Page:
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Non Residential Investors – Capital Gains Tax

Currently non-UK residents buying residential properties in the United Kingdom only had to pay UK Capital Gains Tax (CGT) on the sale of those properties if they were caught by the annual tax on enveloped dwellings (ATED) rules and did not qualify for any of the reliefs from ATED. Under the new rulings this will mean that non-UK residents will need to consider their UK tax position when they sell UK residential property after 6 April 2015.

Currently the top rate of CGT will be 28% for individuals and trustees, and 20% for companies.

Many individual investors might be able to claim principal private residence relief. The relief means that they will not pay CGT on the sale of their main residence, but only if  they meet the new conditions.  In order to claim the relief, the investor (or their spouse) need to spend a minimum of 90 days which means midnights in the UK each tax year in their UK properties, and providing that they do this, then that year qualifies for relief on a time apportioned basis. If they own more than one home in the UK or abroad, the investor must also elect the UK property of their choice for the relief. All investors should consider their personal circumstances and ensure they take tax advice before spending 90 midnights in the UK, as spending this much time in the UK could make many (not all) individuals UK-tax resident under the statutory residence test.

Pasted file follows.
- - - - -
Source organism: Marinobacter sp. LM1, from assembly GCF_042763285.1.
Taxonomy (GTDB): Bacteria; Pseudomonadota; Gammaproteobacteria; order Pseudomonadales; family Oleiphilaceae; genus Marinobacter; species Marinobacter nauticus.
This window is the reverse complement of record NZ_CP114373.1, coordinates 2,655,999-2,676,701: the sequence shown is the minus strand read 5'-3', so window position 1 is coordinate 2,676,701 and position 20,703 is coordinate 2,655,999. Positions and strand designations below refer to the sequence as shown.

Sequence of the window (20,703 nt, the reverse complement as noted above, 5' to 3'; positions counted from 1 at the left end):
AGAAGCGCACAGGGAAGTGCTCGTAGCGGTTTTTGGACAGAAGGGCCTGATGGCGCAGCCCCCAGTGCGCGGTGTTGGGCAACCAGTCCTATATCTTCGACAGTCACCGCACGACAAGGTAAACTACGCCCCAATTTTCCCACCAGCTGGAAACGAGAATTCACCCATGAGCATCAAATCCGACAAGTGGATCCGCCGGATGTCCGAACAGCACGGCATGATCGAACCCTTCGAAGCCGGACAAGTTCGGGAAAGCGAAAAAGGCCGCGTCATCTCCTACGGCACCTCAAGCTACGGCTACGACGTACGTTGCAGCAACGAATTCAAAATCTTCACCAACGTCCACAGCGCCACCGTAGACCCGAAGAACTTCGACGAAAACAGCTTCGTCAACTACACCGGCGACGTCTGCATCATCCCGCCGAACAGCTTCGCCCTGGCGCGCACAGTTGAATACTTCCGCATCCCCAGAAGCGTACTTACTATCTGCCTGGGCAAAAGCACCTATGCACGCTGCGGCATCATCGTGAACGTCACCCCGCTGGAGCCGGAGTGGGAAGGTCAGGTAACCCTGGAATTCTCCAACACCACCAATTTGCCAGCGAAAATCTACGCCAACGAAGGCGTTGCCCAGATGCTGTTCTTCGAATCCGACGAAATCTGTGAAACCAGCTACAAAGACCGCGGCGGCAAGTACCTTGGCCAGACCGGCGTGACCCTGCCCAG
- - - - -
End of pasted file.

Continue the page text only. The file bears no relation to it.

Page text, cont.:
A complication is that the new rules will not override the existing ATED-related gain charge at 28% on companies which own residential property. Despite industry pressure, companies that purchase or hold residential properties within the ATED regime (which will include properties with a market valuation of more than £1 million with effect from 1 April 2015) and which do not benefit from any relief, will continue to pay the annual ATED payments and ATED-related CGT at 28% on the sale of residential property. Currently, plans to apply CGT to disposals of commercial property by non-resident investors have not been published by the government but with an election looming, this may change.